Discussing LTE-M and the Future of Cellular LPWA

Subscribe To Download This Insight

By Jamie Moss | 2Q 2022 | IN-6441

Though NB-IoT and LTE-M seem to have taken root globally, the future of LPWA is not set in stone.

Registered users can unlock up to five pieces of premium content each month.

Log in or register to unlock this Insight.


NB-IoT: The Local Success Story


On paper, the Narrowband Internet of Things (NB-IoT) has been more successful than LTE-M. Nearly 105 million NB-IoT modules were shipped worldwide in 2021, versus just over 23 million LTE-M modules shipped in the same year. But it is no secret that China is responsible for consuming the majority of this NB-IoT bounty, with an estimated 66% share in 2021 that equates to 70 million units. Similarly, it has been Chinese module vendors that have sold most of all NB-IoT modules, 96% of those shipped globally in 2021, and it was Chinese semiconductor manufacturers that supplied the majority of all NB-IoT baseband modems shipped. China, however, is a captive market that is effectively inaccessible to foreign module vendors. To identify their opportunity, foreign vendors are only interested in understanding the cellular Low Power Wide Area (LPWA) market as divided into two principal segments: China, and the rest of the world. Non-Chinese module vendors do ship product to China, but not for consumption there. Instead, their modules are built into devices by Chinese manufacturers for international export.

With no LTE-M networks in China, there is no need for Chinese module vendors to make use of non-Chinese chipsets, unless they are also intended for devices destined for export. There is also no need for Chinese semiconductor manufacturers to offer dual-mode LTE-M and NB-IoT chipsets, as this would not be useful in targeting China’s NB-IoT-only demand. Dual-mode chipsets and modules are slightly more complicated in design and slightly more expensive—costs that, even if minor, would have some negative impact on the profit margin per unit sold, a margin that is already very low in dollar terms. The Average Selling Price (ASP) for NB-IoT modules is US$3.57 globally, and even lower domestically in China. Of the near-150 NB-IoT module models that ABI Research catalogues as having been produced by Chinese vendors during the last three years, a quarter used single-mode NB-IoT chipsets supplied by HiSilicon. HiSilicon is Huawei’s semiconductor subsidiary and exclusively manufactures NB-IoT-only designs, of which it currently has three with its most recent being the Boudica 200 model being launched in December 2020.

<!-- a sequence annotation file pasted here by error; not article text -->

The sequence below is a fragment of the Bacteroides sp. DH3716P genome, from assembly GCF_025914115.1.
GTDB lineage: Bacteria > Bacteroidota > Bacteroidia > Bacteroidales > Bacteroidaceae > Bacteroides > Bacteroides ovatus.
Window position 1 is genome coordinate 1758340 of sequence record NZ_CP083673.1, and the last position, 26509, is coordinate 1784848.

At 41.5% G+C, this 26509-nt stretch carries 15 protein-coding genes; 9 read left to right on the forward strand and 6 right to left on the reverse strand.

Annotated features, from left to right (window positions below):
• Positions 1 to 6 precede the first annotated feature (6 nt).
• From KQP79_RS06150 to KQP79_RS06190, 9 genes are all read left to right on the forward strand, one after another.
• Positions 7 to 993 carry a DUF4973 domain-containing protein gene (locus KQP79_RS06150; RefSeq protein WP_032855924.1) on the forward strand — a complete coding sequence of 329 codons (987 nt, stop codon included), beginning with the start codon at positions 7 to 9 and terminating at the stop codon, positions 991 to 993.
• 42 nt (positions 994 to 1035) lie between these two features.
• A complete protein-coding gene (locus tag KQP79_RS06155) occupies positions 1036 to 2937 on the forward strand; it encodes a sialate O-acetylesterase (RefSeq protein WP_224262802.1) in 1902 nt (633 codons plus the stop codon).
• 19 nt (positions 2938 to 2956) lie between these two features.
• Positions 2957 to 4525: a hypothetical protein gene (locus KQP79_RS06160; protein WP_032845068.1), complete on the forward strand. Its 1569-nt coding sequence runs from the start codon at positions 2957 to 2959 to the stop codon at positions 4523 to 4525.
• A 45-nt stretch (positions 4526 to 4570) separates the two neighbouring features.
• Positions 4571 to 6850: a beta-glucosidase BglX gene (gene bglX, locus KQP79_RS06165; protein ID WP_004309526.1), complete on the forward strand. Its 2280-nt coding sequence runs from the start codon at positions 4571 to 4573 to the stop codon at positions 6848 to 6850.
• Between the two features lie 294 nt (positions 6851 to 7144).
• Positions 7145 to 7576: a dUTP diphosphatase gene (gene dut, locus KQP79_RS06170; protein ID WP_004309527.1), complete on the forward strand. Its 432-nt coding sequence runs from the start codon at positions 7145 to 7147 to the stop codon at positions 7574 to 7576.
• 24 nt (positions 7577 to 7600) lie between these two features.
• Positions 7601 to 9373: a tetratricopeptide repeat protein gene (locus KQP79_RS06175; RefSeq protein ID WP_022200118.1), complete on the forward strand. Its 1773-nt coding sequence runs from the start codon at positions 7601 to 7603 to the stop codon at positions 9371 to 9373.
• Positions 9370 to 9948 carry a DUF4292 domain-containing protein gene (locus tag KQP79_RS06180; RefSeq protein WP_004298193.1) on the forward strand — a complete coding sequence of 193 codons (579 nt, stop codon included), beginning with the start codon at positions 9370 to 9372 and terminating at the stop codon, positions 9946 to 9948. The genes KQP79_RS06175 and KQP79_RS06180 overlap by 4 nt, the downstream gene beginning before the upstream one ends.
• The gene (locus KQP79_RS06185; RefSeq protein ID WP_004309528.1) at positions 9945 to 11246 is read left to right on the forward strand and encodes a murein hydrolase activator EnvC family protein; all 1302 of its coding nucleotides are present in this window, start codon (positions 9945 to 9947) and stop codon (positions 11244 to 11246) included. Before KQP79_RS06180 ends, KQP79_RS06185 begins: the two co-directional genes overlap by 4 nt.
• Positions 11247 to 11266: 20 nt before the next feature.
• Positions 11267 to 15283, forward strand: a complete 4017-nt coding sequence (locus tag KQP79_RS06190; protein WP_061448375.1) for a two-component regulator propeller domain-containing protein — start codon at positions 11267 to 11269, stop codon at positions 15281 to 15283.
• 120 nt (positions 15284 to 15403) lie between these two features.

Category One: The Accidental Hero


If we exclude China’s share of the cellular LPWA market, LTE-M and NB-IoT are become more closely placed, with 23.5 million and 35.5 million shipments in 2021, respectively. The market share between Chinese and foreign vendors becomes closer too, with almost 25% of international LPWA modules (Cat.M and NB-IoT) attributable to the former and 75% to the latter. But in the five years since the launch of the first NB-IoT network in October 2016, and more than five years after the launch of the first LTE-M network in March 2016, these remain low numbers. This is a fact that has disappointed semiconductor manufacturers, module manufacturers, and wireless carriers. Long-Term Evolution (LTE) Category One (Cat.1), however, has done well in that time. Internationally, while LTE-M’s footprint has been gradually growing, Cat.1 with 2G and 3G fallback has become the affordable lower power, lower cost mobile technology of choice for the IoT. It enjoys wide support, having been part of the 3GPP Release 8 back in 2009, and functions anywhere LTE has been rolled out. Although not conceived as an IoT technology, Cat.1 in effect is one, being almost exclusively used by IoT devices, as the humble sub-High Speed Packet Access (HSPA) bandwidth it provides is of no use for consumer mobile broadband applications.